Because of authors like this I do find this old conservative mantra of “cut taxes” a bit disingenuous. For some reason he doesn’t like that 47% of families don’t pay taxes. In order not to sound too elitist he can’t just say let’s cut taxes for top 1%, he has to wrap it in populist terms and presented in also somewhat tired mantra of trickle down economics.
This guy is a piece of work. Further in the article he goes on to contradict himself by saying:
And those government benefits that so many low- and middle-income Americans supposedly can’t live without, aren’t those paid for by the rich? Not really. (Emphasis mine) Once again, those not wealthy will pay through the nose for inefficient government programs owing to the tautological reality which tells us that government spending funded by the rich naturally draws down the incomes of the non-rich.
How the fuck are the poor paying for the government programs if just a few paragraphs ago you argued that they pay no taxes at all?
The more I read, the more I thought this whole article is a farce. This guy could not possibly be serious. Take this passage for example:
By virtue of being rich, the well-to-do in our midst have a great deal of disposable income. When the government is not confiscating it, this capital is either saved or invested. So when readers experience the frustration of hiring freezes–or salary freezes, for those lucky enough to be working–they should think once again of the rich. (Again emphasis mine).
That’s right, if you got fired or you barely holding for your job with reduced hours and benefits you should pray that, God forbid the rich pay higher taxes.
Like I said at the beginning I truly hoped this author is going to show why taxing the rich is bad for the poor. I did get the feeling that he’s confusing the “rich” with the “entrepreneurs”, because he proceeds to say that when companies don’t hire it’s bad for the little guy. Most of the companies in this country are small businesses that started with $50,000 of capital or less. Very few grow to make their owner a multi-millionaire. Those small businesses are already primary receivers of Obama tax cuts. Why is he refusing to acknowledge that? Which made me think that this sudden concern for small businesses is really a clever (or not so clever) disguise to portray the top 1% as being the same guy who runs a Subway store on the corner to get sympathy.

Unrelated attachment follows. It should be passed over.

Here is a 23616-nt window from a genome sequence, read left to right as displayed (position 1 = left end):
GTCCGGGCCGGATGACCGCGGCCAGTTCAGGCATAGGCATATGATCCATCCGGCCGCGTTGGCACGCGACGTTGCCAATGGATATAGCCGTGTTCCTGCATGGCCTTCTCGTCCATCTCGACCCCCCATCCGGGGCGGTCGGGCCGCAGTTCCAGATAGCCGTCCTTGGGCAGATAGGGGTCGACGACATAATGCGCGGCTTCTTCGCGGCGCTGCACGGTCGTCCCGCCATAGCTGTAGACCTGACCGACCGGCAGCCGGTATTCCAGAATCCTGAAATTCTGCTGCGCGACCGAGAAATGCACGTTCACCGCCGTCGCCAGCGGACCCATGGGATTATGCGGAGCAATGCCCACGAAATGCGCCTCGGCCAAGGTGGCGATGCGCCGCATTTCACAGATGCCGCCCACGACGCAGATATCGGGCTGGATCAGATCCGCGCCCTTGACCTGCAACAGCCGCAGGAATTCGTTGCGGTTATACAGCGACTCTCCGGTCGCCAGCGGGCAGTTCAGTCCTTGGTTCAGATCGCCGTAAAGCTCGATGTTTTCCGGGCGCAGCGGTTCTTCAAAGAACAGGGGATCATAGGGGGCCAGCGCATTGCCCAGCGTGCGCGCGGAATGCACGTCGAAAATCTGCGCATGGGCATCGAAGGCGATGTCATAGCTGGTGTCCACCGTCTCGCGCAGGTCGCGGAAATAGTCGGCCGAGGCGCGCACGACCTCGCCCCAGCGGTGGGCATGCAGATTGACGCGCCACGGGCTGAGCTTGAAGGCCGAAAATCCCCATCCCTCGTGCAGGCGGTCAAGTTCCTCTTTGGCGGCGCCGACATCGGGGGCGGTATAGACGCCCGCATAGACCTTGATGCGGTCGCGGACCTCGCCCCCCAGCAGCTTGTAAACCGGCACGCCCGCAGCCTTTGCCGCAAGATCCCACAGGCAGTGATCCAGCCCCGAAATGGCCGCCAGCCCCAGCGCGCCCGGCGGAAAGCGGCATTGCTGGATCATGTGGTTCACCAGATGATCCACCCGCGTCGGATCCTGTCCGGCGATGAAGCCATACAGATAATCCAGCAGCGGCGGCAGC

The trickle-down economics might as well work. But the only thing that trickles down from the top is debt and bills, not loans and jobs.
And the most obvious question that lingers in my mind: If taxes on the rich are a poor man’s burden, why are the rich so upset?
Look, if he was trying to say that it’s bad to tax the rich progressively, because everyone should pay a flat percentage which is fair, I would respect his opinion, even though I would disagree. But saying that progressive taxation is bad because the poor will suffer the burden – I do find it intellectually dishonest. I could feel how he was forcing himself into some illogical mental contortions to make the connection and I still couldn’t follow how one leads to another. It felt like it was another poor attempt to mislead people into voting against their economic interests. Did he really expect to see the crowds of poor people with pitchforks demanding the tax cuts for the rich? Oh, wait. That’s kind of already happening.